Equating more with better is an old advertising trick. The message is so deeply burrowed in our psyches that it sounds less like Madison Avenue and more like an ancestral call. Is it shallow? Yes. Is it easy to pick apart in academic discussions and stern parental lectures? Sure. Does it reek of the idealistic Internet coverage that we've been long bombarded with? Absolutely! But, let's face it. The ideal wouldn't persist if it didn't work. We're suckers for the supersized.
Persuasive jingles need desirable products, or at least evocative references to them. According to one article, AR will improve urban exploration, museums visits, shopping, our experiences of travel and history, customer service, safety and rescue operations, and home decoration. Another suggests AR can breathe new life into reading by adding "great depth and additional understanding to the narrative". AR cooking, gaming, andautomobiles are targeted too, as is the hallmark of human uniqueness:our mind.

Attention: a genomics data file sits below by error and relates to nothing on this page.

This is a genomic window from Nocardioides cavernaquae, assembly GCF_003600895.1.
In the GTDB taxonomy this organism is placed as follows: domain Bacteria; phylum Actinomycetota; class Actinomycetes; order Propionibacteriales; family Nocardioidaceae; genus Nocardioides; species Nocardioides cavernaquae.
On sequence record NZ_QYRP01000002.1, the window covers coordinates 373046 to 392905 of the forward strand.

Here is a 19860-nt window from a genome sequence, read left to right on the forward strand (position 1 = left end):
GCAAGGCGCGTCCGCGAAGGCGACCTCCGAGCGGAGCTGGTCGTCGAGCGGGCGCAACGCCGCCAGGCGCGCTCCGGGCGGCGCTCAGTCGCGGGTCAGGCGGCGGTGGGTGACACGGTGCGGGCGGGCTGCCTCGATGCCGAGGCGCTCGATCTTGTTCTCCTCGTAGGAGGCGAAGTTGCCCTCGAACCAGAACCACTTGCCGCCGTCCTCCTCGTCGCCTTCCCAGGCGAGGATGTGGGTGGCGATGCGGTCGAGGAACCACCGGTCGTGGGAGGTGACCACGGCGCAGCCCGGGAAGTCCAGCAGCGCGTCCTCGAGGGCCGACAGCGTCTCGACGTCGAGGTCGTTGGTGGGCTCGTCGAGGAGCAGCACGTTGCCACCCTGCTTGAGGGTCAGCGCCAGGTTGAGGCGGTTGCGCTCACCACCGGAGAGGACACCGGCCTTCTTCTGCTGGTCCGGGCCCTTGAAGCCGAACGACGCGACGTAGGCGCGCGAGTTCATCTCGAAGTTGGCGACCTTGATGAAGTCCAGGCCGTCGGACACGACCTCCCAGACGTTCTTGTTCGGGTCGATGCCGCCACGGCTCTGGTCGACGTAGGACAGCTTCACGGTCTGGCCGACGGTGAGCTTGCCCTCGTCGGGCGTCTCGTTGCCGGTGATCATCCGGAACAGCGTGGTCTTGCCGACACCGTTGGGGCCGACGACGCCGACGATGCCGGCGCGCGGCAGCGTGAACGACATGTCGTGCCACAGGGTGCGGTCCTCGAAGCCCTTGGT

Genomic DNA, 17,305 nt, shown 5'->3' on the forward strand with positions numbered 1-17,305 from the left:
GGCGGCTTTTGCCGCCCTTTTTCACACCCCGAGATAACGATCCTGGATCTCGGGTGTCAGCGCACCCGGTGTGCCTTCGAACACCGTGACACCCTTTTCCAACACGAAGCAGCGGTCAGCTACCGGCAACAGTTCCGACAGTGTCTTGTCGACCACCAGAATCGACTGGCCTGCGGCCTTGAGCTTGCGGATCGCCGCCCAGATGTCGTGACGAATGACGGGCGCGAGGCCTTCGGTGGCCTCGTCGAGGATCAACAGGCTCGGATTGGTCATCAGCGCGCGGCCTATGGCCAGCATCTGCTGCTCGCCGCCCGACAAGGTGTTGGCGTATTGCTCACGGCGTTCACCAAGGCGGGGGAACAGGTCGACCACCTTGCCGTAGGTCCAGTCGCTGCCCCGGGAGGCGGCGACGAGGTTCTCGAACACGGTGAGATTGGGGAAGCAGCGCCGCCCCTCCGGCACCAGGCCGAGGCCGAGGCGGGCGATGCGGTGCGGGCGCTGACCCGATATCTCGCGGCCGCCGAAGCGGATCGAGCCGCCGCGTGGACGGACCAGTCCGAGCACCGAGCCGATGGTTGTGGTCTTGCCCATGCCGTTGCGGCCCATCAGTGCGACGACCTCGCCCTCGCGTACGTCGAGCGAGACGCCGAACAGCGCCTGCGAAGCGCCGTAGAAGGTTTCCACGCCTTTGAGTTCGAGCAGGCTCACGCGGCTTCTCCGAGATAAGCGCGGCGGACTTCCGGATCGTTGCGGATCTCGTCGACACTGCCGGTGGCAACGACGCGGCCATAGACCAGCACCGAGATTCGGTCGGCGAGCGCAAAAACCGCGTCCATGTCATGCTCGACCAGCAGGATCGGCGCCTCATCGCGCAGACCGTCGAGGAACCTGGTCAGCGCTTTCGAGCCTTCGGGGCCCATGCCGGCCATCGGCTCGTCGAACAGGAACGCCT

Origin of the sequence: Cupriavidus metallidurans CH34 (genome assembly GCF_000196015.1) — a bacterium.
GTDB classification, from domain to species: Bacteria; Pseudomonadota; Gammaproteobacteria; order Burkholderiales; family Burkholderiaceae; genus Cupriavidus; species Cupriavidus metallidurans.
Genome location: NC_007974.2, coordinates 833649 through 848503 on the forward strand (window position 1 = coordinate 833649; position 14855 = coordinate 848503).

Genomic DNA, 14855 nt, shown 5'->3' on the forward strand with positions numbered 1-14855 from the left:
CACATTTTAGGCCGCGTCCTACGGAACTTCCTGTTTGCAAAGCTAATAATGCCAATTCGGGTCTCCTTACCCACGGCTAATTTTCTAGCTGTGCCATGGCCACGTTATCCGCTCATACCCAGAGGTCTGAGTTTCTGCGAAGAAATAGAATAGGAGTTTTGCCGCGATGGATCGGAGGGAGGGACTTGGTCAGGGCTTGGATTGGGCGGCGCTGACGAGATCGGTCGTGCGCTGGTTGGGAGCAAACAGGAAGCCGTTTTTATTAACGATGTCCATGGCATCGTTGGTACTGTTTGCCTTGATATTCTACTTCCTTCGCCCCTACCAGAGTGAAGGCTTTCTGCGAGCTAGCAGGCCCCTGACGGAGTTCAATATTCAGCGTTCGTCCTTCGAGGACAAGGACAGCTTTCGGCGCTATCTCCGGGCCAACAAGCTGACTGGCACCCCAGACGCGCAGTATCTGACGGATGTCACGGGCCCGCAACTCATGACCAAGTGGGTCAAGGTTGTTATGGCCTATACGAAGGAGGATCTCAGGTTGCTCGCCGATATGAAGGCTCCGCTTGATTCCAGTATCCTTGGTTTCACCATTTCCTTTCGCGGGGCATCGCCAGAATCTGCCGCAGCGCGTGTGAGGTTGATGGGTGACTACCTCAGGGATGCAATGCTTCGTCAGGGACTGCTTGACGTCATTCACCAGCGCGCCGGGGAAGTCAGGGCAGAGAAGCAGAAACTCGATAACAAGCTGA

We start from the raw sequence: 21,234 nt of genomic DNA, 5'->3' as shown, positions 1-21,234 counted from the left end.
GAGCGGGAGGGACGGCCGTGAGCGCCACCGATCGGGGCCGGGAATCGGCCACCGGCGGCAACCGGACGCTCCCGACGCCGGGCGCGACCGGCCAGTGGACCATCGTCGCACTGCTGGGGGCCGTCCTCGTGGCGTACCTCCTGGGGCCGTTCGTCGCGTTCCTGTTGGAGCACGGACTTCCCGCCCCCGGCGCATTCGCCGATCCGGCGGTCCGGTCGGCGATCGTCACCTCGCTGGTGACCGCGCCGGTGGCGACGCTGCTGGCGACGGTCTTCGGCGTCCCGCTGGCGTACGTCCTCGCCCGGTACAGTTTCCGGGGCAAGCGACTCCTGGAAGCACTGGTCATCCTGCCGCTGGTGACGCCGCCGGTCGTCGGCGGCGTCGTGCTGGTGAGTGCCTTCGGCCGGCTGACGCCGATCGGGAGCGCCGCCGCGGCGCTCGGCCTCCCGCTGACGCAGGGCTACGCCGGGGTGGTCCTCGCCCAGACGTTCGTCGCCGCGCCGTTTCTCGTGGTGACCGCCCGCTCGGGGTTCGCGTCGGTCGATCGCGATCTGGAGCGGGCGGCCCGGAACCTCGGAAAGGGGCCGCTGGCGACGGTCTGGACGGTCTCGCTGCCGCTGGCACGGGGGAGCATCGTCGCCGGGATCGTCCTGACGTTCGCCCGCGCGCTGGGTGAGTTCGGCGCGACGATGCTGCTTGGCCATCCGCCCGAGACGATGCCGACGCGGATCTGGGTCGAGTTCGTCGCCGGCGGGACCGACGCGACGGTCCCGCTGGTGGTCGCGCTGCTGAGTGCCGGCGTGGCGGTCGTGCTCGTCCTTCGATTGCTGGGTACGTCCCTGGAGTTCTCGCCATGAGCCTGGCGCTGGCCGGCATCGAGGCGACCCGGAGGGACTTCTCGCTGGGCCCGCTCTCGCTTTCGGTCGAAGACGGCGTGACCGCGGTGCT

Evan Selinger is Associate Professor of Philosophy and MAGIC Center Head of Research Communications, Community & Ethics, both at Rochester Institute of Technology. Evan publishes extensively in the areas of philosophy of technology, privacy, and ethics/policy of science and technology. To enhance public debate about ethics, Evan regularly supplements his peer-reviewed scholarship with outreach articles in places like The Atlantic, Wired, Slate, Forbes,The Wall Street Journal, and The Nation.
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